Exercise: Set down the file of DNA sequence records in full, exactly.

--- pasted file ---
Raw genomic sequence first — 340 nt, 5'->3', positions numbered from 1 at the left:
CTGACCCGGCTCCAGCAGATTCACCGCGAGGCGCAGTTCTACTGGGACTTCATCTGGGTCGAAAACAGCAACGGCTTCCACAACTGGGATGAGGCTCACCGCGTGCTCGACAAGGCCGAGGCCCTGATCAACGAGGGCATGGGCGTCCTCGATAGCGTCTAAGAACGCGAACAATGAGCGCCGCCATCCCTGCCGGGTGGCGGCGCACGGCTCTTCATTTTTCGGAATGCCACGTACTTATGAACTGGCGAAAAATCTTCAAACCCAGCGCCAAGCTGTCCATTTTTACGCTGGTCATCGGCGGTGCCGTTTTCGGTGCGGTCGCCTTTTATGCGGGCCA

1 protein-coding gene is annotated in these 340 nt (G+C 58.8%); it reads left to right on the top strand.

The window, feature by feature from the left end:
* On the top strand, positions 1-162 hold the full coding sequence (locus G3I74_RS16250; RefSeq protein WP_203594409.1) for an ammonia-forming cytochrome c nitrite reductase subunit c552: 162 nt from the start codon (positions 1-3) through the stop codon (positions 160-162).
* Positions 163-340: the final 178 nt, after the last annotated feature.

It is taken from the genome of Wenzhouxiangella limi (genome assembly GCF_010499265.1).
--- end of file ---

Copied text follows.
Raw genomic sequence first — 340 nt, 5'->3', positions numbered from 1 at the left:
CTGACCCGGCTCCAGCAGATTCACCGCGAGGCGCAGTTCTACTGGGACTTCATCTGGGTCGAAAACAGCAACGGCTTCCACAACTGGGATGAGGCTCACCGCGTGCTCGACAAGGCCGAGGCCCTGATCAACGAGGGCATGGGCGTCCTCGATAGCGTCTAAGAACGCGAACAATGAGCGCCGCCATCCCTGCCGGGTGGCGGCGCACGGCTCTTCATTTTTCGGAATGCCACGTACTTATGAACTGGCGAAAAATCTTCAAACCCAGCGCCAAGCTGTCCATTTTTACGCTGGTCATCGGCGGTGCCGTTTTCGGTGCGGTCGCCTTTTATGCGGGCCA

1 protein-coding gene is annotated in these 340 nt (G+C 58.8%); it reads left to right on the top strand.

The window, feature by feature from the left end:
* On the top strand, positions 1-162 hold the full coding sequence (locus G3I74_RS16250; RefSeq protein WP_203594409.1) for an ammonia-forming cytochrome c nitrite reductase subunit c552: 162 nt from the start codon (positions 1-3) through the stop codon (positions 160-162).
* Positions 163-340: the final 178 nt, after the last annotated feature.

It is taken from the genome of Wenzhouxiangella limi (genome assembly GCF_010499265.1).